By C. Bottomley
At the rate he's going, U2 singer Bono is likely to be up for
a Nobel Peace Prize by the end of the year. Following a meeting
with Bono and a Jubilee 2000 delegation in Rome, Italian Prime
Minister Massimo D'Alema agreed to put Third World debt
cancellation back on his country's agenda. The Jubilee 2000 group
is aiming for the cancellation of all unpayable debt by the end
of the year 2000.
"What we convinced him to do was not to miss the opportunity
of the goodwill, the interest of the general public," Bono said.
So far, Bono's efforts on behalf of the organization have seen
results in the United States, Great Britain and Canada, who have
all agreed to reconsider their positions regarding Third World
D'Alema's commitment to debt relief included reviving
legislation aimed at forgiving the debt of 18 poor nations, with
at least as many more countries to be made eligible for debt
cancellation. His decision came after meeting last Wednesday with
Bono, Jubilee 2000 coalition director Ann Pettifor and the
Italian rapper - yes there are such things - Lorenzo
Ann Pettifor said of the Prime Minister's decision, "Mr.
D'Alema is listening to Jubilee 2000, to the Pope, to the Italian
people, and to the millions of supporters around the world that
have called for urgent action to be taken on debt cancellation in
this Jubilee year, the start of a new millennium. If Italy were
to carry through these promises this year, Mr. D'Alema and the
Italian Parliament would be giving a wonderful gift to the Pope -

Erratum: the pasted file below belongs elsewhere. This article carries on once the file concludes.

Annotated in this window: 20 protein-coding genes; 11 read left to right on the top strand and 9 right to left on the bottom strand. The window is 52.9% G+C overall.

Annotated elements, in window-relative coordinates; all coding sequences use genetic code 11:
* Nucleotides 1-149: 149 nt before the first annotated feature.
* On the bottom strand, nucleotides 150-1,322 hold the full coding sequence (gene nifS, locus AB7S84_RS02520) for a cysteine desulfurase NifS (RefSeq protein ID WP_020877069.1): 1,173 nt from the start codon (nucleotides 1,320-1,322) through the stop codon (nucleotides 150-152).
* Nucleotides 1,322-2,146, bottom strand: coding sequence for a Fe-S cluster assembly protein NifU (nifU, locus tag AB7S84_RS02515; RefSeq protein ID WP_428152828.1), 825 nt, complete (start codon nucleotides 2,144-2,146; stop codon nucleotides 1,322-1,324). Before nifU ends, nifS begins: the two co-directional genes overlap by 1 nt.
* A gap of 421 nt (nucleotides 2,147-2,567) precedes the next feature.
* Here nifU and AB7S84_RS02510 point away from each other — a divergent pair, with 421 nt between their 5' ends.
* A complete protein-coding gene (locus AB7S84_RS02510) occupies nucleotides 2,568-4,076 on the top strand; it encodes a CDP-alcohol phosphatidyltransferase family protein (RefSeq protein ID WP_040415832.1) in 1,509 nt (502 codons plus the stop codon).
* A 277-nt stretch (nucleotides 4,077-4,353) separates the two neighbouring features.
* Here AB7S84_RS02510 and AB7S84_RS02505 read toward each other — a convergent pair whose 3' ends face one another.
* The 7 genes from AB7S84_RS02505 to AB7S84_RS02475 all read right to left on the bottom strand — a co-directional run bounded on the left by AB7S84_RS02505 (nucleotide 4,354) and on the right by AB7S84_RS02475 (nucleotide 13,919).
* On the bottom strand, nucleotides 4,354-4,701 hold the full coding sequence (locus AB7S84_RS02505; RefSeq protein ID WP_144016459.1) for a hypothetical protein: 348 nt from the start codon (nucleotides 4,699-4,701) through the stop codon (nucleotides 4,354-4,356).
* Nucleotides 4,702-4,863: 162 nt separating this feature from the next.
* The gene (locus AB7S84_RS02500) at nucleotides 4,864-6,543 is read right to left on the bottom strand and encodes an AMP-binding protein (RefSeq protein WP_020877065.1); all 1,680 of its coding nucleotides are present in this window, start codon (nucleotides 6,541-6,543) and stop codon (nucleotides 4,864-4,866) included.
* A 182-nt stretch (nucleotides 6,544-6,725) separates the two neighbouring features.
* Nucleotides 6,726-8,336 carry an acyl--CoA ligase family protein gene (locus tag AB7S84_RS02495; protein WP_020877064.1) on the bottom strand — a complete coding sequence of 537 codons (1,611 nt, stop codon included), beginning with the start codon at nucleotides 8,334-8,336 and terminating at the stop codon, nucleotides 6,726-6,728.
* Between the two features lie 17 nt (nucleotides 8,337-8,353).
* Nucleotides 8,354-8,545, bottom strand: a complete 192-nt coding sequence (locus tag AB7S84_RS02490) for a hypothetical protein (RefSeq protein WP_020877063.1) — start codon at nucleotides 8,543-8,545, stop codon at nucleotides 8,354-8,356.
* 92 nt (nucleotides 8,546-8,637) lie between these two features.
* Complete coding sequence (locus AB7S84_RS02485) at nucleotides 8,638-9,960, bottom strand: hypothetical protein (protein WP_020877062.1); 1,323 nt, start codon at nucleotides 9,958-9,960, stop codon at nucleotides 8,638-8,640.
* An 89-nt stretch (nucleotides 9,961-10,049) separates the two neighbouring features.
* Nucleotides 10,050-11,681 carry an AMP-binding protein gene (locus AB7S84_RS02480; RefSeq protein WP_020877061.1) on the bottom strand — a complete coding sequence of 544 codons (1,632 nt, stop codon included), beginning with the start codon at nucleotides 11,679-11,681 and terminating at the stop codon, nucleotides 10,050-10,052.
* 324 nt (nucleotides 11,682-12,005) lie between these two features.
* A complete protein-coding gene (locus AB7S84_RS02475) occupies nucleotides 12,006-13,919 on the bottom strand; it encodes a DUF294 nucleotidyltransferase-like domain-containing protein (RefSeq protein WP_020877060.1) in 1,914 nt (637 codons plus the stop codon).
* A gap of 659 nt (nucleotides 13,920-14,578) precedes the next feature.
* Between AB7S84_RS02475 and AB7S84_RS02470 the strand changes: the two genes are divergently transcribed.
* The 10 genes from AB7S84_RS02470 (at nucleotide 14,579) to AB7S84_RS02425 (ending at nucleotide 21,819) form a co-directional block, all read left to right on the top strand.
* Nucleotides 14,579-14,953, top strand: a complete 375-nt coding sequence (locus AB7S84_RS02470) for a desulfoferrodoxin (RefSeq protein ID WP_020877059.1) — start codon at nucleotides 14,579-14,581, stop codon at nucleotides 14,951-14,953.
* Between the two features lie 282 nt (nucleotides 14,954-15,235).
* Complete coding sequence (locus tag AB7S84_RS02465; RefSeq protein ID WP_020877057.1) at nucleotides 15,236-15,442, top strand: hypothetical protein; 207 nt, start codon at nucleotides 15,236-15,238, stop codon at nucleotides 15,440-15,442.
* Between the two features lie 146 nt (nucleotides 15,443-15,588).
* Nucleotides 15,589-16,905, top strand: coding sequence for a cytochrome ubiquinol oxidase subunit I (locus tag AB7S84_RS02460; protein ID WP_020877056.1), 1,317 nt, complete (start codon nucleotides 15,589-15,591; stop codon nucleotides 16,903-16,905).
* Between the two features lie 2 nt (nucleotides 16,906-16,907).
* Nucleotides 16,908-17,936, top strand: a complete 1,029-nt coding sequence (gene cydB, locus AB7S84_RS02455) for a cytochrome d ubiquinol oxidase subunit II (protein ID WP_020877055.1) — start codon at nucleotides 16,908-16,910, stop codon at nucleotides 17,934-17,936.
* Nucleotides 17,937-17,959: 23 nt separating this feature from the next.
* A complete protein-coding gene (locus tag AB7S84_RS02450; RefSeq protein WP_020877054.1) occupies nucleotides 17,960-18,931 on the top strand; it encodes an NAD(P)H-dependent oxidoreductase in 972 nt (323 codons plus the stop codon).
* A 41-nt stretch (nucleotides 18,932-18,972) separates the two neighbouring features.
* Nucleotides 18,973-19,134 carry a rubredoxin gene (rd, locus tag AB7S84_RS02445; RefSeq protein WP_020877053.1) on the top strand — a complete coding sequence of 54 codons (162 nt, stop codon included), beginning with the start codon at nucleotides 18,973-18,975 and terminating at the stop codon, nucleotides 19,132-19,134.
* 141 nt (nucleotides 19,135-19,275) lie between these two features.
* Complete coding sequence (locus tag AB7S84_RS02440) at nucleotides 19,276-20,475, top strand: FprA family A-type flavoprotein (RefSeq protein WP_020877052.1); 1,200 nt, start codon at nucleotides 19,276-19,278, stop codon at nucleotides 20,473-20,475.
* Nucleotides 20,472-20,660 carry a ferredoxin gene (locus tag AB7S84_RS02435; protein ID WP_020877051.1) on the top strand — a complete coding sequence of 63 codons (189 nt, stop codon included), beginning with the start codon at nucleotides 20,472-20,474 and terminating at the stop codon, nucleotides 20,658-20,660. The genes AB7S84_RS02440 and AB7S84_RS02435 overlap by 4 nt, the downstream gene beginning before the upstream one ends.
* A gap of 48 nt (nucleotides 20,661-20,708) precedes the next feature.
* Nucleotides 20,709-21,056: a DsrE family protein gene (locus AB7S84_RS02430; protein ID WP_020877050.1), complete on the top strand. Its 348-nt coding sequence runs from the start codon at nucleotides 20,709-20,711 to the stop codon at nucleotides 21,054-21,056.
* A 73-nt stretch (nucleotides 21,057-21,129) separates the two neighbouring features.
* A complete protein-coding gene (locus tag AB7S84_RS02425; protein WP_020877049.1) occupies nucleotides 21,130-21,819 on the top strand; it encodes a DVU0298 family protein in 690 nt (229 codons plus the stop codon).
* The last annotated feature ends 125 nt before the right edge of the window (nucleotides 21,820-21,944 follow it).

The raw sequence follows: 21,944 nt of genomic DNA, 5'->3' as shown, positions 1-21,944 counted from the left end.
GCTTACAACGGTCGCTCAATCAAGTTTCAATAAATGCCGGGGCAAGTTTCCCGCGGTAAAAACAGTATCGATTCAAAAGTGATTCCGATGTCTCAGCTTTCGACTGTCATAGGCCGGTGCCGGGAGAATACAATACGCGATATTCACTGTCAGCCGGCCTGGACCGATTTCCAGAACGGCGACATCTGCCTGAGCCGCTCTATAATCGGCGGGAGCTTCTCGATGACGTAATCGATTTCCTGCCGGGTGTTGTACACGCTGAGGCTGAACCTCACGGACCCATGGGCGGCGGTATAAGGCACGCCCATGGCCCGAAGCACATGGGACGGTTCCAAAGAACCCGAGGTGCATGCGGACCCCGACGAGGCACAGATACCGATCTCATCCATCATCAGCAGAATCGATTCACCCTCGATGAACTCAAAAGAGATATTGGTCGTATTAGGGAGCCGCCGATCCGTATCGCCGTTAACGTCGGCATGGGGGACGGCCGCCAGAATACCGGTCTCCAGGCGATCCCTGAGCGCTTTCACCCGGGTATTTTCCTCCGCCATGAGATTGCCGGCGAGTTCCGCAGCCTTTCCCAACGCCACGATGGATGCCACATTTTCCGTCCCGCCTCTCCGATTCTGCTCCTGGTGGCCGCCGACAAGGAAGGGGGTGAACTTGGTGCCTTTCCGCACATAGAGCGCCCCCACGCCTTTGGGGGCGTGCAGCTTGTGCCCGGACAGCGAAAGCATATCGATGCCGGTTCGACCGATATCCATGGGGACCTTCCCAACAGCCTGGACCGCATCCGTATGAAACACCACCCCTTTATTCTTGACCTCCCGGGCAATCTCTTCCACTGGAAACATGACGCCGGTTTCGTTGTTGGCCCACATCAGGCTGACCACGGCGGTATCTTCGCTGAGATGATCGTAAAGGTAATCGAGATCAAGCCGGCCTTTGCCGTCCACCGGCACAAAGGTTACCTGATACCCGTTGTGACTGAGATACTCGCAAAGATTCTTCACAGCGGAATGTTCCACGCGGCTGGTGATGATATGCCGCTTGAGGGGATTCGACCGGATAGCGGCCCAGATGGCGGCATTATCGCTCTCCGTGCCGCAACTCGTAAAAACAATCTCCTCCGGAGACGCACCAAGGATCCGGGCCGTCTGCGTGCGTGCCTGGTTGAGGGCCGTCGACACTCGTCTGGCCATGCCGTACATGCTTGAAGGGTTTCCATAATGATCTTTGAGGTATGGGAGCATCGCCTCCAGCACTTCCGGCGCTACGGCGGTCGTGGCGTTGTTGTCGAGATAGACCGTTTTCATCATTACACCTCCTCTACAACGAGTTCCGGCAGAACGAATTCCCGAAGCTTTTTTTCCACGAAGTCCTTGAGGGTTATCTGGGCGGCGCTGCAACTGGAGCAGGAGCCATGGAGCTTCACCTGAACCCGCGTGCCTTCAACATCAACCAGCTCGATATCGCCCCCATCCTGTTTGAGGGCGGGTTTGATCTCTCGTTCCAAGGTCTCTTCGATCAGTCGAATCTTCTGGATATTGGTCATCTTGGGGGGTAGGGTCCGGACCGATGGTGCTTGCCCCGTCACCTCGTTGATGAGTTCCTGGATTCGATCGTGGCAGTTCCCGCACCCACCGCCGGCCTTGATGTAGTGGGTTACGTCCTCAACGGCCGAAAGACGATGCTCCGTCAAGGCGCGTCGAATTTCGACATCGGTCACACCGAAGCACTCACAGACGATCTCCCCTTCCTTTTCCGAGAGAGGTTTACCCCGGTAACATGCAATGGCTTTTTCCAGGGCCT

and to the millions of suffering people in the poorest countries
that would benefit."
Bono was in Italy to appear at the six-day San Remo music
festival, where he was joined by The Edge. On Saturday he thanked
both D'Alema and the Pope for supporting his Jubilee 2000
endeavor before leading the festival's grand finale. Speaking in
perfect Italian, he said, "To the Pope - thank you; to Mr.
D'Alema - thank you for your promise."
Bono also asked Italy's opposition leader Silvio Berlusconi
not to stop the legislation."Mr. Berlusconi, please help Mr.
D'Alema to help the Jubilee," he said. "This is not politics but
The San Remo festival, which was broadcast on television to
over 17 million Italians, had become a soapbox for several
musicians to appeal to D'Alema to listen to Bono. Italian
entertainer Fabio Fazio said at the beginning of the festival
that the Jubilee 2000 was part of "the commitment that the music
world has shown for years towards important social issues, from
Live Aid on."
Jovanotti also said from the stage, "I would like to use the
microphone and the television, to ask you from here to make a
huge sign ... Cancel the debt! One billion people on the planet
live on less than a dollar a day ... Their poverty is not a
choice but their only reality." His impromptu rap became a
discussion in Italy as politicians were quick to condemn what
they saw as Jovanotti's opportunism.
© 2000 VH1
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